Legal aid for immigration non-profit opening | News

Betty Q. Hixson

GOSHEN — A nonprofit legal aid is opening between Goshen and Elkhart.

“La Posada,” which translates to “the inn,” or “shelter,” in Spanish, is rooted in the Anabaptist Mennonite belief from Matthew 25:35 that Christians should welcome newcomers and immigrants.

“When you go to a new city you just feel out of place,” said La Posada founder Naun Cerrato. “Remember when Mary and Joseph were looking for a place to stay but they didn’t have anywhere to stay. Every door was closed because they were foreign to that city. When Mary and Joseph were looking for a hotel, no one welcomed them, so they had to sleep with the animals.”

La Posada will provide immigration resources to Elkhart County communities through written materials, legal counsel, and referrals in a faith-based context that is experienced as welcoming and safe and focused on serving our vulnerable neighbors.

“Using this Biblical approach, if you say you are Christian, you definitely need to have a clear understanding of what the stranger means and how do we welcome, whether you come from Australian, Canada, England how do we welcome them?” Cerrato said. “How do we tell them that the U.S. has certain laws that you’re required — procedures, compliance and certain steps? La Posada is there to answer those questions.”

Cerrato added that just because the organization is founded on religion, doesn’t mean their clients have to follow the same religious tenets.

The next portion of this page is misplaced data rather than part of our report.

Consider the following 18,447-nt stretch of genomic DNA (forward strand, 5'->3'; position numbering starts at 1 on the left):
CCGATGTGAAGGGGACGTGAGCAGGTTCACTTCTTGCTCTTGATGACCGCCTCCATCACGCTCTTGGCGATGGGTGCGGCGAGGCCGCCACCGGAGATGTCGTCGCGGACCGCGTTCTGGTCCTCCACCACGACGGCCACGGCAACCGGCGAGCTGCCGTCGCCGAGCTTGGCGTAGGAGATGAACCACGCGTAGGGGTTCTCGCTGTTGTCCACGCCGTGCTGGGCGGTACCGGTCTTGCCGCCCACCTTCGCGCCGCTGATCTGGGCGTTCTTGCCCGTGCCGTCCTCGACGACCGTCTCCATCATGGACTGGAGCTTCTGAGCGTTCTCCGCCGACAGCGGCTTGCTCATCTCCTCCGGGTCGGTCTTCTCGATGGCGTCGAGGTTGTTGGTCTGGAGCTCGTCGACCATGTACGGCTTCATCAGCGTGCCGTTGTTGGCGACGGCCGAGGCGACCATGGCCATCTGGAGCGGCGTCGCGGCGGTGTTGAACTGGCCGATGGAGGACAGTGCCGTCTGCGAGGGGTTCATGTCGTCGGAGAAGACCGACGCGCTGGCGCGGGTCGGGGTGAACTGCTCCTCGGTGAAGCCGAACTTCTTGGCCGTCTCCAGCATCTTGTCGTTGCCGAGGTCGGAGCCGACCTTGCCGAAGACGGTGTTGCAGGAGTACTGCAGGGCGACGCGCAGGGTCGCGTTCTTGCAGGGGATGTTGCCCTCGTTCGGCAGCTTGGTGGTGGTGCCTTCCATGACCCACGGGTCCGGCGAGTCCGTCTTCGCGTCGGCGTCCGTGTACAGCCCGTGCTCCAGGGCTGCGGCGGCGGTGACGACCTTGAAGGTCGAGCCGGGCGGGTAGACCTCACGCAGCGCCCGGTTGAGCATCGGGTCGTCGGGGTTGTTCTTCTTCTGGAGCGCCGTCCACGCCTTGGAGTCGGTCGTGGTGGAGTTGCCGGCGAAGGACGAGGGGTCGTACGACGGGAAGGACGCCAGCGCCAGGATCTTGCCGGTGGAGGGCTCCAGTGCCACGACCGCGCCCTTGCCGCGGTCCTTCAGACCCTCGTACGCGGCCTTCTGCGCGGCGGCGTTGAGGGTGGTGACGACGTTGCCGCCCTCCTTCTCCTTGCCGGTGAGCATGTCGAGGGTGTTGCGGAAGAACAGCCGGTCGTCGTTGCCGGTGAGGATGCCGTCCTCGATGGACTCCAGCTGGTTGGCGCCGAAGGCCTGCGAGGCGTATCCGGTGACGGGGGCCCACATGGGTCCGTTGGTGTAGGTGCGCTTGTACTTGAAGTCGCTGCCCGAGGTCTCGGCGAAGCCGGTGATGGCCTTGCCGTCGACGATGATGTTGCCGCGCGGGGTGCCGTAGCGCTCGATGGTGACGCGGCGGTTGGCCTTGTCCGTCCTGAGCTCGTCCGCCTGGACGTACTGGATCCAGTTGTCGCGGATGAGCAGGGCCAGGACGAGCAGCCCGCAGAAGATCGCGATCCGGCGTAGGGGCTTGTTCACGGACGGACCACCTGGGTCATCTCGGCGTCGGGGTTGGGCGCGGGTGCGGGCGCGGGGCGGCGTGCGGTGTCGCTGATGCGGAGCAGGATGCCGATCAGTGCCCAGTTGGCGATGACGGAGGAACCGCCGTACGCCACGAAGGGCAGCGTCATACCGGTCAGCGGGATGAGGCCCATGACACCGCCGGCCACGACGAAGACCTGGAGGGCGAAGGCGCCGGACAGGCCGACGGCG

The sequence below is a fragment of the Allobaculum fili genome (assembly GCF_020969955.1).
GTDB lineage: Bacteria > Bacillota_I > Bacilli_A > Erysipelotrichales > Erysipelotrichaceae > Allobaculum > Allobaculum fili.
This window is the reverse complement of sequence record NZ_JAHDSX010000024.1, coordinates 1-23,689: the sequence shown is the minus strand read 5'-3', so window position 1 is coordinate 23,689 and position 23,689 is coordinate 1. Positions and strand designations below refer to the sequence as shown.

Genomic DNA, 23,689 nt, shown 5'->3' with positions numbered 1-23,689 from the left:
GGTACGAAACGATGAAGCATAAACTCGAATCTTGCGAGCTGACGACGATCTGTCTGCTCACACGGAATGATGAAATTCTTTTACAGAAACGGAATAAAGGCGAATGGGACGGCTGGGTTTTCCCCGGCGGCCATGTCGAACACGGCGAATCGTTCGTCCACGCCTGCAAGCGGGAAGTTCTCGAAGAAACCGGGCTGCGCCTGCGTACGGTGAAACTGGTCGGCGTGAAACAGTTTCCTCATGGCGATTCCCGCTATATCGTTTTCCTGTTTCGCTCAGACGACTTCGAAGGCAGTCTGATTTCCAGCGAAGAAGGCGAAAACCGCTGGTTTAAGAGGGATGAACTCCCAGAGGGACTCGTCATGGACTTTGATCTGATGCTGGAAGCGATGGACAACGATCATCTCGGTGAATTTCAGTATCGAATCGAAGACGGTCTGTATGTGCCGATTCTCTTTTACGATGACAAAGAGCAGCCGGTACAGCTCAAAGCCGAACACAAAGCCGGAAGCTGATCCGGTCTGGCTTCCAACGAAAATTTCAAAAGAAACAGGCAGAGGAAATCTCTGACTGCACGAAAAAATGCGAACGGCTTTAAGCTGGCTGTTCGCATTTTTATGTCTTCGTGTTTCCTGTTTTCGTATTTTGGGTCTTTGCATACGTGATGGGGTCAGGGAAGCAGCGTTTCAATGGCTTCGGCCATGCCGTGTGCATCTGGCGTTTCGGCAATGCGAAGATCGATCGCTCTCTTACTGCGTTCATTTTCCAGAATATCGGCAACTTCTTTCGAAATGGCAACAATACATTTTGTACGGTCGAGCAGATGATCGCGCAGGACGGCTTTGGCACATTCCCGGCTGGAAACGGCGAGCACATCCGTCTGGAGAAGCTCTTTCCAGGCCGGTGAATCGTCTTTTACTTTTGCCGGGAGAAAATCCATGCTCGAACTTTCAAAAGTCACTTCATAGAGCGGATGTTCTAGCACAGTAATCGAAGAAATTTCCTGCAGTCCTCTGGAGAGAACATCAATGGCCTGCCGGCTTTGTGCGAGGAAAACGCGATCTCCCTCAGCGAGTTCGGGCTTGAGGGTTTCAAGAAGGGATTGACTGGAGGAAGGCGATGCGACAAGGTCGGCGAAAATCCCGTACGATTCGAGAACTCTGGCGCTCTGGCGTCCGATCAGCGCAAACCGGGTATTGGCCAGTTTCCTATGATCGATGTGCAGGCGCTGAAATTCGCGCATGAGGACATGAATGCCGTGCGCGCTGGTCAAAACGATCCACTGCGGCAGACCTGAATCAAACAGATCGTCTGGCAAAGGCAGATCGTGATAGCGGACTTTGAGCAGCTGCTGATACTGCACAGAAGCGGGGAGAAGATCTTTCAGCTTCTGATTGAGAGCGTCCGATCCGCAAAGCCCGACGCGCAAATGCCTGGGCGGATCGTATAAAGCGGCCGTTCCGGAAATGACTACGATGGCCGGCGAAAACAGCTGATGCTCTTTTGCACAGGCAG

“Our value was based on religious principles,” he said. “We are not saying you have to be this particular religion — we welcome everyone, no matter who you are. We are not here to evangelize people. We are here to provide immigration services.”

La Posada does not intend to replace traditional legal services.

“We’re not here to be the light of the universe,” he said. “We’re just here to help, a little, other people that are already doing the same thing.”

The income-based nonprofit, however, does want to make an impact in the community by ensuring that, if nothing else, people know what steps to take.

“Immigration laws are very complex and we, at La Posada, want to make sure that we are not here just to exploit immigrants,” Cerrato said. “It’s not about how much you can pay. It’s about how we can help you to understand this complexity of immigration law.”

The board of directors, comprised of lawyers and pastors from many backgrounds and nationalities, is already in place, but La Posada can’t open officially until they hire an office manager and an immigration attorney.

“If we have an attorney today, we can open tomorrow,” Cerrato said, adding that they’re hoping to open by the beginning of April.

The intention is to be open from 10 a.m. 6 p.m., although availability of the staff will determine opening hours.

“La Posada is not here to change the law,” he said. “La Posada is not here to create new laws. La Posada is actually here to respect the law by asking, ‘How do we help newcomers to meet the law?’ That’s why we’re here. It is our goal and our mission that when you come to our door, you will not feel rejected. You will feel welcomed.

“We are not asking how much money you make, or why you’re here — no, no, not at all. When you come to these doors, we want to make sure we answer your questions about immigration. We want to be sure that you are pleased with the service. Our staff will not be based in how much money they can make.”

La Posada, located inside the Sunnyside Mennonite Church, will have two rooms, one for the office manager or receptionist, and another for the immigration lawyer. Rooms also have spaces for children of clients.

“The Scriptures say that we should welcome the stranger,” Cerrato said. “We obey the Word of God and Jesus Christ by welcoming the stranger and providing hospitality.”

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